CHDI and Amalga — two great tastes that taste great together!

One last post about Health 2.0 this year. In addition to all the Blue Button cheerleading, I had an opportunity to showcase Microsoft Amalga combining (anonymized) clinical information with CHDI indicators to deliver some pretty cool insights. For my money, this is the where CHDI has the potential to really make a difference — helping providers deliver better care.

We call Amalga a real time intelligence engine — it allows an institution to assemble a “data asset” consisting of all kinds of relevant information. Clinical, operational, financial, environmental, whatever — Amalga sucks it all in and then provides tools to synthesize the data into useful views that join across domains, in real time. Just for example, you might construct a view that combines financial and clinical data to predict which patients are at risk for bounceback and would benefit from additional attention before being discharged.

This is what we did with CHDI — combine key indicators with specific clinical data to look for correlations between where people live and their hospital experience. The coolest thing about CHDI is that it’s reasonably granular, with many indicators down at the county level, making the join meaningful.

The first step was to make it really easy for Amalga customers to integrate the CHDI data sets into their local databases. We wrote a process that “cleaned up” the CHDI data and then pushed it up to a special queue in our cloud based storage system Windows Azure — then created a plug-in package for Amalga that automatically pulls the information down and loads it into the local store. The end result is that with just a couple of clicks, any Amalga customer can now have access to the CHDI data. Pretty cool!

OK, so here’s the fun part. We have a really great set of demo clinical data that has its origins in real hospital data, but has been fully anonymized so that we can use it for testing and demonstrations. I loaded up an Amalga instance with this data and the CHDI stuff and let one of our internal docs loose on it. The results were pretty fascinating!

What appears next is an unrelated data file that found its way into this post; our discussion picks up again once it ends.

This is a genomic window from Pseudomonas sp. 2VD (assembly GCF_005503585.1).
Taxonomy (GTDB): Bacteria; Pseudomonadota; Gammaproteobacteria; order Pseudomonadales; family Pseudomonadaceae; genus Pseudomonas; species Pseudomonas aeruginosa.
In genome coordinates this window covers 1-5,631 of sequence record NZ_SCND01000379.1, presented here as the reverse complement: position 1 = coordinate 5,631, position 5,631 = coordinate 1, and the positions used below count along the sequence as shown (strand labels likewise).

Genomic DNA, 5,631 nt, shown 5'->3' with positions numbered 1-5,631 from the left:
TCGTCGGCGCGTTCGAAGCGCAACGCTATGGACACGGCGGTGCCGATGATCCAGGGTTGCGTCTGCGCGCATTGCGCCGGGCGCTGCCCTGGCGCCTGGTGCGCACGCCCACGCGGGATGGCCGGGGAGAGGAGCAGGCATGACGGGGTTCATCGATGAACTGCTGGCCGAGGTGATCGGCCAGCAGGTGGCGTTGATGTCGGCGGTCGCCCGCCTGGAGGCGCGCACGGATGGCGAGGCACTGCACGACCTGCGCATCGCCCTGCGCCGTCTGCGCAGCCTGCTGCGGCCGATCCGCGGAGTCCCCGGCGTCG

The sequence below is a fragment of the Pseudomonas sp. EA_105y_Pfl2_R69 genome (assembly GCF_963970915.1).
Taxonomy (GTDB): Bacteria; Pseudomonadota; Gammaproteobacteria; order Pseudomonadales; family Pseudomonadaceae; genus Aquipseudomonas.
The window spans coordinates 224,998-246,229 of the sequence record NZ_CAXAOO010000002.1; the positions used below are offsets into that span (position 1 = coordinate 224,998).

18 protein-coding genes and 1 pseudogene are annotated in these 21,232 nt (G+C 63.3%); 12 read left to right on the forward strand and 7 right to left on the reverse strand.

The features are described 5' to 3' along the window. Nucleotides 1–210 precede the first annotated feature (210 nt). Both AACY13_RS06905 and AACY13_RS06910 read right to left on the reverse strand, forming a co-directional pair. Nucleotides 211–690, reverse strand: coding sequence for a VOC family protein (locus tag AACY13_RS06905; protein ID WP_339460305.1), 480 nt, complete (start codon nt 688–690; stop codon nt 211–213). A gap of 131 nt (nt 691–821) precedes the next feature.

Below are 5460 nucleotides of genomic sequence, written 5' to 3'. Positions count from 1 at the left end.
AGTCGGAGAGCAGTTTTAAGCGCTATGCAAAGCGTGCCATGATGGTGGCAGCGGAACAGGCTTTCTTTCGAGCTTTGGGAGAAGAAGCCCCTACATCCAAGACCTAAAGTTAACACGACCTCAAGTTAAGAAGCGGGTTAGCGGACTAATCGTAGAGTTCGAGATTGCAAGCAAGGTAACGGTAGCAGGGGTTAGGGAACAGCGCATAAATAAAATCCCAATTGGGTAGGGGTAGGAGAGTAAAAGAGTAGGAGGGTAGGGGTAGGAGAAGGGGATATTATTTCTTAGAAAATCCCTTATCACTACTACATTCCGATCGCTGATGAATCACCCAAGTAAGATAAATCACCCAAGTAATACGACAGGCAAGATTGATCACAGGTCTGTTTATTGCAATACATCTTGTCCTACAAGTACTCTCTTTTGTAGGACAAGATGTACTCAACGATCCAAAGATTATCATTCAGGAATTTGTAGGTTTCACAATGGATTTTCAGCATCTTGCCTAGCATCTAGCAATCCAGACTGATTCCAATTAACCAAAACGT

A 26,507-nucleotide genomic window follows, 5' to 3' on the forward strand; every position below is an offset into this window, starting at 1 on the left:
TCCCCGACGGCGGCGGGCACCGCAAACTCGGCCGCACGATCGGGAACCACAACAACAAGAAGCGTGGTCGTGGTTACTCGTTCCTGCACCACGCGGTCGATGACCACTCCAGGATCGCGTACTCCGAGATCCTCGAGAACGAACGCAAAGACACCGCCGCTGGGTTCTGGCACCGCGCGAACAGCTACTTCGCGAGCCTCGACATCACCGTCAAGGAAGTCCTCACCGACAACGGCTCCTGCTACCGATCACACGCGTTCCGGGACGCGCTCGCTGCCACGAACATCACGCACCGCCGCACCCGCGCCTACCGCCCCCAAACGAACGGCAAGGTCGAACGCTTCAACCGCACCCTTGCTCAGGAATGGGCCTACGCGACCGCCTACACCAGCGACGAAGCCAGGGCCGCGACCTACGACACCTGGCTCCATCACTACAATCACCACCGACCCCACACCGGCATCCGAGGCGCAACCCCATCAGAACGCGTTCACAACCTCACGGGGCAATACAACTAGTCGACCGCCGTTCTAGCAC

As a thought exercise, the question we asked ourselves was this: Does living in an area with poor air quality increase the amount of time that patients stay in the hospital? To dig into this, we created a view that joined hospital visits, including a column for length of stay, with the CHDI air quality indicators:

From here we can select a cohort of patients and use Amalga’s “quick stats” function to compare average length of stay for the whole cohort versus the length for those patients that live in an area with unhealthy levels of particulate matter in the air. Not surprisingly, we do NOT see any real difference here.

However — let’s look a little deeper. What happens if we filter down the list of visits to just those with complaints related to asthma? The same quick stats on this cohort are much more interesting! Asthma patients from high particulate areas seem to spend a full half day longer in the hospital — almost a 10% difference! Now, there are a bunch of reasons this could be the case — but it’s sure an interesting observation and a great example of the kind of insight that’s hiding away in our data just waiting to be discovered.

Now, this gets really exciting when you take the next step and apply these observations to real clinical care. For example, you may triage asthmatics from risky areas higher than other patients. Or if you have a new mom give birth and she lives in an area with poor nutritional stats (high obesity, limited access to fresh foods, etc.) — you might send her home with additional educational materials about healthy eating for her new family. As we move towards a world of payment reform and ACOs, this kind of population management can make a real difference.

Later this year, HHS is going to release a ton of additional data as part of CHDI … including some really granular stuff from CMS. Amalga is just perfectly situated to turn this data into real clinical value — two great tastes that taste great together indeed. I am loving the momentum — wooo hooo!

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